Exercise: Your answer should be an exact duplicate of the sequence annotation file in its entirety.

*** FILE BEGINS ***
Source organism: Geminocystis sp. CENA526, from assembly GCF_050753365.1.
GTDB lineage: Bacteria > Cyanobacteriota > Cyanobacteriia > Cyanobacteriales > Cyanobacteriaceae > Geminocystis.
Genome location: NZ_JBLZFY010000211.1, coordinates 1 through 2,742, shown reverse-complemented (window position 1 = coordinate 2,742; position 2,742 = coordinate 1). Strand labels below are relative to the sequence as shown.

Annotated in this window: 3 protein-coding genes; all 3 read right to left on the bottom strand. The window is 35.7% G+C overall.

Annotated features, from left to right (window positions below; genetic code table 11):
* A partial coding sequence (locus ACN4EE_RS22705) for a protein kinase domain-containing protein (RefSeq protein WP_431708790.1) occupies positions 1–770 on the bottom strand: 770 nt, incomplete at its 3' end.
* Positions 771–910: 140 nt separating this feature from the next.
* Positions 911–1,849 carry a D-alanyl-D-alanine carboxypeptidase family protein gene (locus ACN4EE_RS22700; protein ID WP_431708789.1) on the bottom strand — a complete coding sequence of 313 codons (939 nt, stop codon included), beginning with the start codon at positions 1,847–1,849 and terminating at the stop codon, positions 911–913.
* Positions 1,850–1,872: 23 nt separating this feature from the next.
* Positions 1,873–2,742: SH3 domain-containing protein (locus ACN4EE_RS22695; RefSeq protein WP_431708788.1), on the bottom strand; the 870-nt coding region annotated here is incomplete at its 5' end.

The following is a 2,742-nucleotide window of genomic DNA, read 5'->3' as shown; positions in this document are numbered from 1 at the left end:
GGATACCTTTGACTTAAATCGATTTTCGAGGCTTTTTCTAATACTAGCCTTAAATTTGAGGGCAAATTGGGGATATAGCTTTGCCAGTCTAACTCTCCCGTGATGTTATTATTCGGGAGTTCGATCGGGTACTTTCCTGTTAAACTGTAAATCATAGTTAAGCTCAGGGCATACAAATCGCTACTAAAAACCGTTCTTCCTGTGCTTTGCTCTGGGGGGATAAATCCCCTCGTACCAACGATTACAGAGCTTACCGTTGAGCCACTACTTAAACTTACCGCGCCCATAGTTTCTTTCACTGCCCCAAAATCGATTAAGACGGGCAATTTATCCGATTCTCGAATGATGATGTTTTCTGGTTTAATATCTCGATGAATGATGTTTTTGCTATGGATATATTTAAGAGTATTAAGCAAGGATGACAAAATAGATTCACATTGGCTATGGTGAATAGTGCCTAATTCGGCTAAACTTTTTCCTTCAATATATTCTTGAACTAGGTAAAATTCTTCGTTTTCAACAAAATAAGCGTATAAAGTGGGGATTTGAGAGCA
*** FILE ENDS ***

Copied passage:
Source organism: Geminocystis sp. CENA526, from assembly GCF_050753365.1.
GTDB lineage: Bacteria > Cyanobacteriota > Cyanobacteriia > Cyanobacteriales > Cyanobacteriaceae > Geminocystis.
Genome location: NZ_JBLZFY010000211.1, coordinates 1 through 2,742, shown reverse-complemented (window position 1 = coordinate 2,742; position 2,742 = coordinate 1). Strand labels below are relative to the sequence as shown.

Annotated in this window: 3 protein-coding genes; all 3 read right to left on the bottom strand. The window is 35.7% G+C overall.

Annotated features, from left to right (window positions below; genetic code table 11):
* A partial coding sequence (locus ACN4EE_RS22705) for a protein kinase domain-containing protein (RefSeq protein WP_431708790.1) occupies positions 1–770 on the bottom strand: 770 nt, incomplete at its 3' end.
* Positions 771–910: 140 nt separating this feature from the next.
* Positions 911–1,849 carry a D-alanyl-D-alanine carboxypeptidase family protein gene (locus ACN4EE_RS22700; protein ID WP_431708789.1) on the bottom strand — a complete coding sequence of 313 codons (939 nt, stop codon included), beginning with the start codon at positions 1,847–1,849 and terminating at the stop codon, positions 911–913.
* Positions 1,850–1,872: 23 nt separating this feature from the next.
* Positions 1,873–2,742: SH3 domain-containing protein (locus ACN4EE_RS22695; RefSeq protein WP_431708788.1), on the bottom strand; the 870-nt coding region annotated here is incomplete at its 5' end.

The following is a 2,742-nucleotide window of genomic DNA, read 5'->3' as shown; positions in this document are numbered from 1 at the left end:
GGATACCTTTGACTTAAATCGATTTTCGAGGCTTTTTCTAATACTAGCCTTAAATTTGAGGGCAAATTGGGGATATAGCTTTGCCAGTCTAACTCTCCCGTGATGTTATTATTCGGGAGTTCGATCGGGTACTTTCCTGTTAAACTGTAAATCATAGTTAAGCTCAGGGCATACAAATCGCTACTAAAAACCGTTCTTCCTGTGCTTTGCTCTGGGGGGATAAATCCCCTCGTACCAACGATTACAGAGCTTACCGTTGAGCCACTACTTAAACTTACCGCGCCCATAGTTTCTTTCACTGCCCCAAAATCGATTAAGACGGGCAATTTATCCGATTCTCGAATGATGATGTTTTCTGGTTTAATATCTCGATGAATGATGTTTTTGCTATGGATATATTTAAGAGTATTAAGCAAGGATGACAAAATAGATTCACATTGGCTATGGTGAATAGTGCCTAATTCGGCTAAACTTTTTCCTTCAATATATTCTTGAACTAGGTAAAATTCTTCGTTTTCAACAAAATAAGCGTATAAAGTGGGGATTTGAGAGCA